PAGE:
Level of Expectation

Good read, students! Remember that it’s not about how long you practice for, but what you accomplish.

Tartellog

Here’s one of my least favorite phrases:

Good enough

What that means to me is that it’s not as good as could be, and that it’s okay to settle for less than an optimal result.  I’m not okay with either thought.

Level of expectation can be a difficult topic of discussion, as everyone is in a different place.  So I will try to be as clear as possible.  There are many times when I’ve witnessed players of all levels finish a performance and say something like:

…but that’s not how I play.”

Here’s the truth:

That is how you play.

If you’re unhappy with your level of performance, it’s likely that you should be unhappy with your preparation.

Too often, people dutifully spend time in the practice room hacking away until it’s time to be done for the day.  When a performance comes around, they think the mindless…

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2015 and Beyond

As with almost every new year, I’ve found that initial drive to ‘do more’ with many aspects of my life: career, relationships, finances, health, etc. Of course like most folks it lasts a month or two and then it’s business as usual.

In 2015 I have a new motivator: For the first time in many years I find myself completely financially supported by my performance and teaching. I like this, I like it a lot, and I’m determined to keep it that way. It’s driven me to establish a weekly routine of tasks having to do with my business and my professional growth.

So what you’ll see hear is more weekly (at the least!) posts, updates to my studio content, and continuing additions to my Resources pages. I’ll add information about local and regional auditions and performance opportunities, how to prepare a college audition, tips for instrument care, and much more.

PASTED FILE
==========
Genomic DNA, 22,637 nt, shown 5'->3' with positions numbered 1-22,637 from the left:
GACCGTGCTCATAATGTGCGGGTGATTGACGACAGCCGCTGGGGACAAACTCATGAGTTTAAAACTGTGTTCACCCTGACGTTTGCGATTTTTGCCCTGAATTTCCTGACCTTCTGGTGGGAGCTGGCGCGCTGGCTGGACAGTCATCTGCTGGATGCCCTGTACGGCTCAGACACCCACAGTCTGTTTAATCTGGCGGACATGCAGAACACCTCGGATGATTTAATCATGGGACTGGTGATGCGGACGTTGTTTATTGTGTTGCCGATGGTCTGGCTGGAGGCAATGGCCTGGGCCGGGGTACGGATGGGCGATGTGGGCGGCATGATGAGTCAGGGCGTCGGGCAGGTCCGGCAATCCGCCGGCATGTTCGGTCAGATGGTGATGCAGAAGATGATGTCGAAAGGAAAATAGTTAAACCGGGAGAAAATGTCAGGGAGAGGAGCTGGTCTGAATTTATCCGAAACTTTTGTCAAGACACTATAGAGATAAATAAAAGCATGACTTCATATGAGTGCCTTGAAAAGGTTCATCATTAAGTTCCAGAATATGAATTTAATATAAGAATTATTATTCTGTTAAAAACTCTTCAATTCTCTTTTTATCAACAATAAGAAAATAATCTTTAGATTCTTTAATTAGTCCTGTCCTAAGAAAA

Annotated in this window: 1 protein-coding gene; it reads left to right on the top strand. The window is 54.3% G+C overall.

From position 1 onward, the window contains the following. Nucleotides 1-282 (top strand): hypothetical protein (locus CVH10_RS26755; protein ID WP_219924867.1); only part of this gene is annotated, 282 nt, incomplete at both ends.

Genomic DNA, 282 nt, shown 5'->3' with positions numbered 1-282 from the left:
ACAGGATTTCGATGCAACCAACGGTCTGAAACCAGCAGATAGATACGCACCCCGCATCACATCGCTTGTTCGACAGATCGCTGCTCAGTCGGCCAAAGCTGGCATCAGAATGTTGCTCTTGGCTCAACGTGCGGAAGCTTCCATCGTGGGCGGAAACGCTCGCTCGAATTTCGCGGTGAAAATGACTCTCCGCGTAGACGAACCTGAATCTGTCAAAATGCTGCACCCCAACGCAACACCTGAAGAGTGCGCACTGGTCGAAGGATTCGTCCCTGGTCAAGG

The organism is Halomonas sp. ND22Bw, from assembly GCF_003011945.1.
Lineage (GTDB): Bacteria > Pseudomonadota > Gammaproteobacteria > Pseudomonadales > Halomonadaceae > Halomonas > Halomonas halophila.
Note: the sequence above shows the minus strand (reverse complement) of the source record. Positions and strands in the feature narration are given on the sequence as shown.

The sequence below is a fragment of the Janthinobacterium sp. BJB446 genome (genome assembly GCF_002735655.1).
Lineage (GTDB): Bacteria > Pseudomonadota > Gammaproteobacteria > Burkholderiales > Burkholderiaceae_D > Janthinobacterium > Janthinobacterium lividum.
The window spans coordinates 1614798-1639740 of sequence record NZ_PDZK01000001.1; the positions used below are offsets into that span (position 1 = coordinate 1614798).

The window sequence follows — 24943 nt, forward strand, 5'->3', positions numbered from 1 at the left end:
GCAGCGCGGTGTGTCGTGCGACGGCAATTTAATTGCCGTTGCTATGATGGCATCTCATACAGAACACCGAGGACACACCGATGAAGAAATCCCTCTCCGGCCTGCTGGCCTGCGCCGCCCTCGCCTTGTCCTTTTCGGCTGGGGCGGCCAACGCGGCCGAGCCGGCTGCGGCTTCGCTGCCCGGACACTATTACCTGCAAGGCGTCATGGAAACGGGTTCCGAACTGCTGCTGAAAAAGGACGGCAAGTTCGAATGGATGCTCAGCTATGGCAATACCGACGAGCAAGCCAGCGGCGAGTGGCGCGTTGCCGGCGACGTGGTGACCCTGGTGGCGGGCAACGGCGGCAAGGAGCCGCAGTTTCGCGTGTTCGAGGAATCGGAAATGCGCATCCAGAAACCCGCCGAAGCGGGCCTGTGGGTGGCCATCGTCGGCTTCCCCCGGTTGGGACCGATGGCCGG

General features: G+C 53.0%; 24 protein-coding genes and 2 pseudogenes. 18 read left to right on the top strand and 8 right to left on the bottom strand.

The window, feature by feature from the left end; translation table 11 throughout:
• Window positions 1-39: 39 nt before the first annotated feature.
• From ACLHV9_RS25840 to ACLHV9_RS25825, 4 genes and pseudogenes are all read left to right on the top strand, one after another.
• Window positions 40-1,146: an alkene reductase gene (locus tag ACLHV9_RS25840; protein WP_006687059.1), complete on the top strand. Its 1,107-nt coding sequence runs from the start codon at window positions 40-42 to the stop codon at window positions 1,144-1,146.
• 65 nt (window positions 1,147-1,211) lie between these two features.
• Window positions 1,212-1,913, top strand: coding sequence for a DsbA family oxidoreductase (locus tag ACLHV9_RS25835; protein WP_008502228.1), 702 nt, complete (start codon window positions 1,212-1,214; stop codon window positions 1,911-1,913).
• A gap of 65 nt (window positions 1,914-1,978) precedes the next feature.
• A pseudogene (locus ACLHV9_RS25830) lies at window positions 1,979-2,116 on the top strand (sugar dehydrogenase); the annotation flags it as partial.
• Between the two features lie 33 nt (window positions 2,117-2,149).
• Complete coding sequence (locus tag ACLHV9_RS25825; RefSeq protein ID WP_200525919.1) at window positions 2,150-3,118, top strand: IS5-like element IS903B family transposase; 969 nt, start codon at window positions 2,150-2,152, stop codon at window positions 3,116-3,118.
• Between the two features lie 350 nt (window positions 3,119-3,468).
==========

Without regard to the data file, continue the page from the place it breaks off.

Plus I’ll continue to blog here about what’s on my mind, what I’ve discovered recently, and what’s new in the world of performance and education.

Here’s to 2015 being happy and productive for all of us!

Minnesota Youth Symphonies mid-season auditions

Students and Parents,

I recently received word that Minnesota Youth Symphonies (MYS) is looking for trombonists to audition for their Repertory Orchestra for the 2nd and 3rd trimester of their 2014-15 season.

Audition Requirements

Auditions will be held before November 15.

I currently have one student in MYS, starting his second year. I encourage all my students to seek extracurricular performance opportunities whenever possible!

Another great local youth orchestra is the Greater Twin Cities Youth Symphonies (GTCYS).

As always I am happy to help my students prepare for auditions!

Help me build interest in my home studio!

It’s back-to-school time and a great opportunity to start thinking about lessons for you or your child! You can find me now on Thumbtack, a web service designed specifically to help professionals connect with their community.

 

Additionally, if you’ve worked with me in some capacity before, please consider leaving a review on Thumbtack so I can build my presence!

Trombone instructor

What’s coming next

Hello dear readers, students, and parent/guardians!

I’ve been fairly inactive here as I went through  a busy spell of gigs and engagements and friends in town, but I do plan on keeping this space more active in the future.

In the immediate future I am looking forward to transferring all my website content from laurehusting.com to this WordPress format, and spicing up the look and flow of the studio page. A friend was kind enough to take some new headshots for me, so look forward to those!

Keep practicing!

For the Parents and Guardians

http://musicalresources.blogspot.com.au/2011/07/truth-about-piano-lessons.html?m=1

Give it a read, oh payers of the lesson fees, and understand.

(And replace “piano” with “trombone/baritone/euphonium/tuba” and “big black beast” with …I don’t know, “shiny brass beast”?)

Disclaimer: I don’t think any of my current students or parents feel that lessons are the be-all-end-all of their children’s musical education. We all know that practice is necessary to develop skill, and skill necessary to develop enjoyment and expression. I think the points about busy schedules and insisting that children “do everything” are valid. While I understand that we don’t want to place any limits on what our students can achieve, we should allow them some time to find their feet doing something they like.